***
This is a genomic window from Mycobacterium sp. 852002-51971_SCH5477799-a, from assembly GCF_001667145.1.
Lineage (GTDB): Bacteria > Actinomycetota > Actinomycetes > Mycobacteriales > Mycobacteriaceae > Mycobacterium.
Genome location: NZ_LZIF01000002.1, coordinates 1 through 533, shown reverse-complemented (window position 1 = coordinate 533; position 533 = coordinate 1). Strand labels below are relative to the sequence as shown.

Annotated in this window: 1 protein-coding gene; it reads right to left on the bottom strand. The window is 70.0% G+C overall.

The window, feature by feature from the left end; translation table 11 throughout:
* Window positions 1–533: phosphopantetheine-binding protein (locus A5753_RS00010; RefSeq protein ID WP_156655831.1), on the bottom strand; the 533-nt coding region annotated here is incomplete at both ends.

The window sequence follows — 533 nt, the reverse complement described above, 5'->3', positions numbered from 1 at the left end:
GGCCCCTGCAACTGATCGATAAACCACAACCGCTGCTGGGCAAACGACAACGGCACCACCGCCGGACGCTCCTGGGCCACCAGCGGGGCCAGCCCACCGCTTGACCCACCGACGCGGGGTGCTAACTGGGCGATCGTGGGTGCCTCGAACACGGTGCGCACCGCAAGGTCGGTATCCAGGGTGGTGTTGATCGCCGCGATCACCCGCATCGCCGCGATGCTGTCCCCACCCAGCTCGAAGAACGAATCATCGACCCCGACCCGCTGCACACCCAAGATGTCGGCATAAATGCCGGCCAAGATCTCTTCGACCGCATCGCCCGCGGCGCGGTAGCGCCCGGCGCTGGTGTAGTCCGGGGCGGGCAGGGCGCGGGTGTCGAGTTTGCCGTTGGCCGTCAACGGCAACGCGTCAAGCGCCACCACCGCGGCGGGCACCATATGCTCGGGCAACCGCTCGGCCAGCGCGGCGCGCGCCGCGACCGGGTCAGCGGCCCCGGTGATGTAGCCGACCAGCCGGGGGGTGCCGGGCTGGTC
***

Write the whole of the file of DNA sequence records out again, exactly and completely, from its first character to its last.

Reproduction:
This is a genomic window from Mycobacterium sp. 852002-51971_SCH5477799-a, from assembly GCF_001667145.1.
Lineage (GTDB): Bacteria > Actinomycetota > Actinomycetes > Mycobacteriales > Mycobacteriaceae > Mycobacterium.
Genome location: NZ_LZIF01000002.1, coordinates 1 through 533, shown reverse-complemented (window position 1 = coordinate 533; position 533 = coordinate 1). Strand labels below are relative to the sequence as shown.

Annotated in this window: 1 protein-coding gene; it reads right to left on the bottom strand. The window is 70.0% G+C overall.

The window, feature by feature from the left end; translation table 11 throughout:
* Window positions 1–533: phosphopantetheine-binding protein (locus A5753_RS00010; RefSeq protein ID WP_156655831.1), on the bottom strand; the 533-nt coding region annotated here is incomplete at both ends.

The window sequence follows — 533 nt, the reverse complement described above, 5'->3', positions numbered from 1 at the left end:
GGCCCCTGCAACTGATCGATAAACCACAACCGCTGCTGGGCAAACGACAACGGCACCACCGCCGGACGCTCCTGGGCCACCAGCGGGGCCAGCCCACCGCTTGACCCACCGACGCGGGGTGCTAACTGGGCGATCGTGGGTGCCTCGAACACGGTGCGCACCGCAAGGTCGGTATCCAGGGTGGTGTTGATCGCCGCGATCACCCGCATCGCCGCGATGCTGTCCCCACCCAGCTCGAAGAACGAATCATCGACCCCGACCCGCTGCACACCCAAGATGTCGGCATAAATGCCGGCCAAGATCTCTTCGACCGCATCGCCCGCGGCGCGGTAGCGCCCGGCGCTGGTGTAGTCCGGGGCGGGCAGGGCGCGGGTGTCGAGTTTGCCGTTGGCCGTCAACGGCAACGCGTCAAGCGCCACCACCGCGGCGGGCACCATATGCTCGGGCAACCGCTCGGCCAGCGCGGCGCGCGCCGCGACCGGGTCAGCGGCCCCGGTGATGTAGCCGACCAGCCGGGGGGTGCCGGGCTGGTC